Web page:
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August 14, 2009

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Police spark storm over employee DNA records

POLICE in southern China have started to keep DNA records of employees in entertainment venues such as nightclubs and KTVs, a move that has upset some people in the industry.

All employees need a certificate proving they have had their DNA, fingerprints and handwriting recorded by police before they can continue working, Yangcheng Evening News reported yesterday.

Long Shijun, deputy director of a police station in Guangzhou City's Baiyun District, said officers were taking these measures to improve the surveillance of entertainment venues, which were long considered a hotbed of crimes.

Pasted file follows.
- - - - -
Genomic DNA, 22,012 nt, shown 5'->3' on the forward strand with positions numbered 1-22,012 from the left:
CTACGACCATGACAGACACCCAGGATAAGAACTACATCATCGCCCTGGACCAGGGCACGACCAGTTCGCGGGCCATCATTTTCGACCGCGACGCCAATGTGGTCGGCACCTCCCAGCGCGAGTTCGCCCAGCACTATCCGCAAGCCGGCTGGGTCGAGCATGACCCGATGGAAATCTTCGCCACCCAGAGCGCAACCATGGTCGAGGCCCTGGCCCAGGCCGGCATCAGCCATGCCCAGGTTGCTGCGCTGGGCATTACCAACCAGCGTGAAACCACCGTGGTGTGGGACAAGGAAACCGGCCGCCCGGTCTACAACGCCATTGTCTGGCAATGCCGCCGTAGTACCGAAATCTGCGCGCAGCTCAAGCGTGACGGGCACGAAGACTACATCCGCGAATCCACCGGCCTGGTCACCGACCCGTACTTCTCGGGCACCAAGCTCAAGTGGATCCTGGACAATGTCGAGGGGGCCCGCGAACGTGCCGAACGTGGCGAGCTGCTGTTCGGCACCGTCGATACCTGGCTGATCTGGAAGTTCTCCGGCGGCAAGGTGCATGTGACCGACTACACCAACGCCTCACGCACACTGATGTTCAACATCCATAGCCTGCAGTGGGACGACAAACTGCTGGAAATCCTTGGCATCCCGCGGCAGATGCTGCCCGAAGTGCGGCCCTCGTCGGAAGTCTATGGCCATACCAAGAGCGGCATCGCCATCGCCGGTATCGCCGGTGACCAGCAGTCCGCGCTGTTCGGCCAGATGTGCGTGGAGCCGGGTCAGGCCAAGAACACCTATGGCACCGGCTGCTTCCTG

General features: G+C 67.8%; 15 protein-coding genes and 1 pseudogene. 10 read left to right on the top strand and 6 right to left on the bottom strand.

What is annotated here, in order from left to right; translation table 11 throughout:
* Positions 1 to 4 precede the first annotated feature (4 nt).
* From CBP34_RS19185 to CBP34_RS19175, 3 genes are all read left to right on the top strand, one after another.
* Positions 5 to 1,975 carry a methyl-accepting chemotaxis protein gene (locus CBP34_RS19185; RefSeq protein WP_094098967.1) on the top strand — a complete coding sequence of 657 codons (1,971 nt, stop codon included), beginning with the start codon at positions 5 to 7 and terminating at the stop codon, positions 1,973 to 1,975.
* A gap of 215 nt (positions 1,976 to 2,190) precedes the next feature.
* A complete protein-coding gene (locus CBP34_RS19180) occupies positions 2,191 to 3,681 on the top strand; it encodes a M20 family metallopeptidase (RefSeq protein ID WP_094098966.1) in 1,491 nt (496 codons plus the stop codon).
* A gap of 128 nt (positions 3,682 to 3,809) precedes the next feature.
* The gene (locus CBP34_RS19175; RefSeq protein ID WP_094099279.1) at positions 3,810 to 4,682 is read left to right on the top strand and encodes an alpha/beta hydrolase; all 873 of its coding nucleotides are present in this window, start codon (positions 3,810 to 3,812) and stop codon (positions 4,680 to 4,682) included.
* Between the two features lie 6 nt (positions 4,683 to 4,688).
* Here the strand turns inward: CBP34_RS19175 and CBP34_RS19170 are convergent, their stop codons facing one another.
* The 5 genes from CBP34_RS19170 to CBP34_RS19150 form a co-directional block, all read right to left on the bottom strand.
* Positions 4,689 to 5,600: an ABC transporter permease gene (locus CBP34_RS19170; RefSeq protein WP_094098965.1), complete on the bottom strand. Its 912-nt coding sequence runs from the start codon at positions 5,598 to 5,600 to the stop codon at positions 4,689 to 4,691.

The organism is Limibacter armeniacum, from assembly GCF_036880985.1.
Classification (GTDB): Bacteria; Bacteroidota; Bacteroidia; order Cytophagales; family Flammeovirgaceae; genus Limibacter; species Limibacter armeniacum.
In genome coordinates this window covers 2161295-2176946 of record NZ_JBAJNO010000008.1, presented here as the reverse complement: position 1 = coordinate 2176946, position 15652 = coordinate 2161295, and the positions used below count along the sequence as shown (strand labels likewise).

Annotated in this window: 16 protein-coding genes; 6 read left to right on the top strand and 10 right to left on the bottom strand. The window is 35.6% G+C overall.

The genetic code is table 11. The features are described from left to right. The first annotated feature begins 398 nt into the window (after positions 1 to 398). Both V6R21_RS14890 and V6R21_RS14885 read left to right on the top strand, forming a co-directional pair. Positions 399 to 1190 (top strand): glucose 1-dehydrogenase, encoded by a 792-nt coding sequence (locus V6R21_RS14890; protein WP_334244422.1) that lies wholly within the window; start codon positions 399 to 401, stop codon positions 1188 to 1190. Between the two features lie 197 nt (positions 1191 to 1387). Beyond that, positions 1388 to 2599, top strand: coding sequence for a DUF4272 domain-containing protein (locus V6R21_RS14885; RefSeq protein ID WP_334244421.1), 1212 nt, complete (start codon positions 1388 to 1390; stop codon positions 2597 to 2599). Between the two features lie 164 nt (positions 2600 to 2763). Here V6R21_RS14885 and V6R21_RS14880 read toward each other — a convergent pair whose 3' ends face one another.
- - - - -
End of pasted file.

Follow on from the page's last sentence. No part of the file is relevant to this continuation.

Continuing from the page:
Long said 11 KTVs had sprung up in the precinct since 1995, which had threatened public security, according to the report.

He promised the DNA records would be sent directly to the city police's database, minimizing the danger of information being leaked.

Opponents of the move said it stems from a deeply rooted prejudice that nightclub employees are highly likely to commit crimes, the report said.

They said other countries only take DNA and fingerprint records of people with previous convictions, claiming the collection of such private data in advance violates the legal principle of being innocent until proven guilty.

Guangzhou's DNA database has about 300,000 records, the most in the country.


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